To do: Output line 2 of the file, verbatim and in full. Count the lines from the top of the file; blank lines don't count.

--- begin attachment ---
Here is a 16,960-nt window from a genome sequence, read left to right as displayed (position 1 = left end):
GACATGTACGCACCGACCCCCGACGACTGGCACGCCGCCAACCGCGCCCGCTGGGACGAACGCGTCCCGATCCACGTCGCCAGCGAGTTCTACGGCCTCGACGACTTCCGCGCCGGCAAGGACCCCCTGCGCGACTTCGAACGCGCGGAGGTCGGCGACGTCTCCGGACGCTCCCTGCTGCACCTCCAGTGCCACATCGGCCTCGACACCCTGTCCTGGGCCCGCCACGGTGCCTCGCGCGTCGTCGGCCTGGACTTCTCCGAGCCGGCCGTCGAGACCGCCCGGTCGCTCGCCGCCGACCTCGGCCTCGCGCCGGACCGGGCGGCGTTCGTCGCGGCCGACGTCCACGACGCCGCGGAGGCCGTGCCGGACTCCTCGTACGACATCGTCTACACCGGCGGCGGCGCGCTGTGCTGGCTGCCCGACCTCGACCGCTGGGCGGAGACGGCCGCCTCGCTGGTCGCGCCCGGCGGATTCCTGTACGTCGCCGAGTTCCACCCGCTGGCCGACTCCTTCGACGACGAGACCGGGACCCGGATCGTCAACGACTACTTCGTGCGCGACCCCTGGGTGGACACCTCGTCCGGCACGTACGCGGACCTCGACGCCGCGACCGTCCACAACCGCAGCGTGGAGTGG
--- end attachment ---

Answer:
GACATGTACGCACCGACCCCCGACGACTGGCACGCCGCCAACCGCGCCCGCTGGGACGAACGCGTCCCGATCCACGTCGCCAGCGAGTTCTACGGCCTCGACGACTTCCGCGCCGGCAAGGACCCCCTGCGCGACTTCGAACGCGCGGAGGTCGGCGACGTCTCCGGACGCTCCCTGCTGCACCTCCAGTGCCACATCGGCCTCGACACCCTGTCCTGGGCCCGCCACGGTGCCTCGCGCGTCGTCGGCCTGGACTTCTCCGAGCCGGCCGTCGAGACCGCCCGGTCGCTCGCCGCCGACCTCGGCCTCGCGCCGGACCGGGCGGCGTTCGTCGCGGCCGACGTCCACGACGCCGCGGAGGCCGTGCCGGACTCCTCGTACGACATCGTCTACACCGGCGGCGGCGCGCTGTGCTGGCTGCCCGACCTCGACCGCTGGGCGGAGACGGCCGCCTCGCTGGTCGCGCCCGGCGGATTCCTGTACGTCGCCGAGTTCCACCCGCTGGCCGACTCCTTCGACGACGAGACCGGGACCCGGATCGTCAACGACTACTTCGTGCGCGACCCCTGGGTGGACACCTCGTCCGGCACGTACGCGGACCTCGACGCCGCGACCGTCCACAACCGCAGCGTGGAGTGG